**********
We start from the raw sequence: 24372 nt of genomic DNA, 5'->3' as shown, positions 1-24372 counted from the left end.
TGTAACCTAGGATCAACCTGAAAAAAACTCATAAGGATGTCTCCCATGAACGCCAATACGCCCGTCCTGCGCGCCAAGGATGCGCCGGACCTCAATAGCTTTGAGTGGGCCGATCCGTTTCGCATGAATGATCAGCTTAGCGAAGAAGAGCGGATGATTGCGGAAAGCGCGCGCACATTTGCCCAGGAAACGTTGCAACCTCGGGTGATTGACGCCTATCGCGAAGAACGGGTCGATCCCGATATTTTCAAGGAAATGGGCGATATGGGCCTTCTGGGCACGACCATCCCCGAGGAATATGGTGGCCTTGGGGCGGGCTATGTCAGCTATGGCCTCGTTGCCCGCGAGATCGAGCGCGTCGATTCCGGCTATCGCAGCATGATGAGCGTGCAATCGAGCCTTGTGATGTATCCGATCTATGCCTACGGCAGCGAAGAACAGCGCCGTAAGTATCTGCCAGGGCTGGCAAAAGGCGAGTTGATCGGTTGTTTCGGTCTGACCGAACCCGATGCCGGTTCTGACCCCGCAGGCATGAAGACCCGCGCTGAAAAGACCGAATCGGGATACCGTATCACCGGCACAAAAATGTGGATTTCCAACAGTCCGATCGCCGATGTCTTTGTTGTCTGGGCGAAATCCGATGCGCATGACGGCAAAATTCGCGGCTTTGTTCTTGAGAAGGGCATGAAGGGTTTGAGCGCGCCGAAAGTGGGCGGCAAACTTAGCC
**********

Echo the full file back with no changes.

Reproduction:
We start from the raw sequence: 24372 nt of genomic DNA, 5'->3' as shown, positions 1-24372 counted from the left end.
TGTAACCTAGGATCAACCTGAAAAAAACTCATAAGGATGTCTCCCATGAACGCCAATACGCCCGTCCTGCGCGCCAAGGATGCGCCGGACCTCAATAGCTTTGAGTGGGCCGATCCGTTTCGCATGAATGATCAGCTTAGCGAAGAAGAGCGGATGATTGCGGAAAGCGCGCGCACATTTGCCCAGGAAACGTTGCAACCTCGGGTGATTGACGCCTATCGCGAAGAACGGGTCGATCCCGATATTTTCAAGGAAATGGGCGATATGGGCCTTCTGGGCACGACCATCCCCGAGGAATATGGTGGCCTTGGGGCGGGCTATGTCAGCTATGGCCTCGTTGCCCGCGAGATCGAGCGCGTCGATTCCGGCTATCGCAGCATGATGAGCGTGCAATCGAGCCTTGTGATGTATCCGATCTATGCCTACGGCAGCGAAGAACAGCGCCGTAAGTATCTGCCAGGGCTGGCAAAAGGCGAGTTGATCGGTTGTTTCGGTCTGACCGAACCCGATGCCGGTTCTGACCCCGCAGGCATGAAGACCCGCGCTGAAAAGACCGAATCGGGATACCGTATCACCGGCACAAAAATGTGGATTTCCAACAGTCCGATCGCCGATGTCTTTGTTGTCTGGGCGAAATCCGATGCGCATGACGGCAAAATTCGCGGCTTTGTTCTTGAGAAGGGCATGAAGGGTTTGAGCGCGCCGAAAGTGGGCGGCAAACTTAGCC